Science Update

New study demonstrates effect of dietary supplements on clinical aspects of autism


Autism spectrum disorder (ASD) has an unclear cause but is associated with various genetic neurologic metabolic and immunologic factors. Although there is no definitive treatment there has been increasing use of dietary interventions and nutritional support in these patients. For example many children with ASD take nutritional supplements and follow specific diets such as a gluten-free and casein-free (GFCF) diet.

Pharmaceutical and behavioral therapies are often used but their success is limited. This can be due to the high variability of autism as well as adverse reactions to medications.

According to a review published seven days ago in Brain Development researchers demonstrated the clinical efficacy and safety of dietary supplements in children with autism.

In this review 17 studies were included evaluating the efficacy of amino acids fatty acids and specific vitamins and minerals. As a result n-acetylcysteine (NAC) was shown to have a beneficial effect on symptoms of irritability. Additional data demonstrated encouraging results with ascorbic acid and methylcobalamin supplementation.

Oxidative stress is a hypothesized mechanism in the pathogenesis of ASD. These patients have been found to have elevated oxidative stress markers as well as decreased levels of glutathione.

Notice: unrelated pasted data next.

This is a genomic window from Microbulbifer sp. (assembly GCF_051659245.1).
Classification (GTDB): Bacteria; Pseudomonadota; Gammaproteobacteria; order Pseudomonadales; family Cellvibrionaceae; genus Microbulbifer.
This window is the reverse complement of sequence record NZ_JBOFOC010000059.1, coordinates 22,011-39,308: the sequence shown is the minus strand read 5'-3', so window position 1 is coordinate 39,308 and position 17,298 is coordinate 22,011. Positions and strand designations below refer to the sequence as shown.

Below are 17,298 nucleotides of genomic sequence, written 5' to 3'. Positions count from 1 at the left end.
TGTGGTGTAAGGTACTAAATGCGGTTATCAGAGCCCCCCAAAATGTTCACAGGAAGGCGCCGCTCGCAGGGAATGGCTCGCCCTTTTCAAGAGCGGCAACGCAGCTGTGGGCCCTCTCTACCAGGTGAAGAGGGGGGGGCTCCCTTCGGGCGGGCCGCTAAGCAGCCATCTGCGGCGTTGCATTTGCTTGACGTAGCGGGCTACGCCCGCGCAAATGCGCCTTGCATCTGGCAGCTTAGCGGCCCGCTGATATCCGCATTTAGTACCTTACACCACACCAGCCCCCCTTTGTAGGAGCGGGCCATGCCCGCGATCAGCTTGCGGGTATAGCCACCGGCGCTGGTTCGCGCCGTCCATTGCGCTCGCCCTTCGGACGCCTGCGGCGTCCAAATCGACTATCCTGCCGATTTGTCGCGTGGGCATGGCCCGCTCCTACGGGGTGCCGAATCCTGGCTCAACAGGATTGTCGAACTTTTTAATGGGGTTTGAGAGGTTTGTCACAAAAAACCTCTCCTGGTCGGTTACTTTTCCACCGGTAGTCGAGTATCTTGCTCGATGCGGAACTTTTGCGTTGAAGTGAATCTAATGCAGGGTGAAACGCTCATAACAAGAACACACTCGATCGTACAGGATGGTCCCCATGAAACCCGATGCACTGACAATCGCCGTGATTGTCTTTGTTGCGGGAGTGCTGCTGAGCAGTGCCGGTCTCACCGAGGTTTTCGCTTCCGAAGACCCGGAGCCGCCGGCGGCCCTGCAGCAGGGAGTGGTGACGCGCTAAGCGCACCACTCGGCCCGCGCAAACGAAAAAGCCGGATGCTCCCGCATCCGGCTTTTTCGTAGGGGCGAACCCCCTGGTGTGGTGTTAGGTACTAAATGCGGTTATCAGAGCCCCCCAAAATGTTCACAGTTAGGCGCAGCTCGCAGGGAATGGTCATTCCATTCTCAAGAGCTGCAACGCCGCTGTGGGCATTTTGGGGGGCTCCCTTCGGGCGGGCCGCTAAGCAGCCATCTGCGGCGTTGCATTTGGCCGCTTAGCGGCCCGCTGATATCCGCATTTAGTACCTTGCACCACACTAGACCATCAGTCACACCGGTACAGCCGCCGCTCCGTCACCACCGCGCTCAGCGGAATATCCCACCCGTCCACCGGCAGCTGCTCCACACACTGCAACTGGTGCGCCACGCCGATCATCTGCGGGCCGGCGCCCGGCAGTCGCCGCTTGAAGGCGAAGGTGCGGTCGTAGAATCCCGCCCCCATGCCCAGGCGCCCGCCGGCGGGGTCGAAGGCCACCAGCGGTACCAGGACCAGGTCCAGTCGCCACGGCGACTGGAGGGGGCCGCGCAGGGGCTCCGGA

N-acetylcysteine provides antioxidant effects as well as cysteine to restore glutathione. According to the researchers NAC was shown to improve irritability in a clear dose dependent manner.

Previous research has demonstrated significantly lower vitamin and mineral concentrations in children with autism. This could be associated with the fact that children with autism tend to be picky eaters or may have an aversion to vegetables or certain foods; therefore they may not be getting sufficient amounts of vitamins and minerals.

Vitamin B6 B12 and magnesium demonstrated the greatest efficacy after NAC and ascorbic acid. Vitamin B6 and magnesium have been shown to be involved in serotonin dopamine and norepinephrine synthesis and a B12 deficiency has been associated with defects in myelin synthesis and neurotransmitter imbalances.

Children with ASD may obtain most of their required nutrients from their diet; however it is essential to determine the specific nutrient need of each child. The level of nutrient intake that maintains the best possible health is highly variable from person to person. Lifestyle choices and environmental exposures filtered through genetic predisposition are fundamental factors in ASD and a successful treatment approach must include investigation into these factors. It is important to assess the nutrient status of the child. This can include the status of antioxidants vitamins essential fatty acids vitamin D magnesium etc. Also it is critical to assess gut health including leaky gut and dysbiosis. Many of these children have a dysbiosis and opportunistic infections.

Children with ASD have significantly different concentrations of certain bacteria in their stool compared to children without ASD. Increasing evidence suggests that children with ASD have altered gut bacteria. It is suspected that gut microbes can alter the levels of neurotransmitter-related metabolites affecting the gut-to-brain communication and alter brain function.

By Michael Jurgelewicz DC DACBN DCBCN CNS

Source: Gogou M Kolios G.The effect of dietary supplements on clinical aspects of autism spectrum disorder: A systematic review of the literature. Brain Dev. 2017 Apr 21. pii: S0387-7604(17)30113-4. doi: 10.1016/j.braindev.2017.03.029. [Epub ahead of print]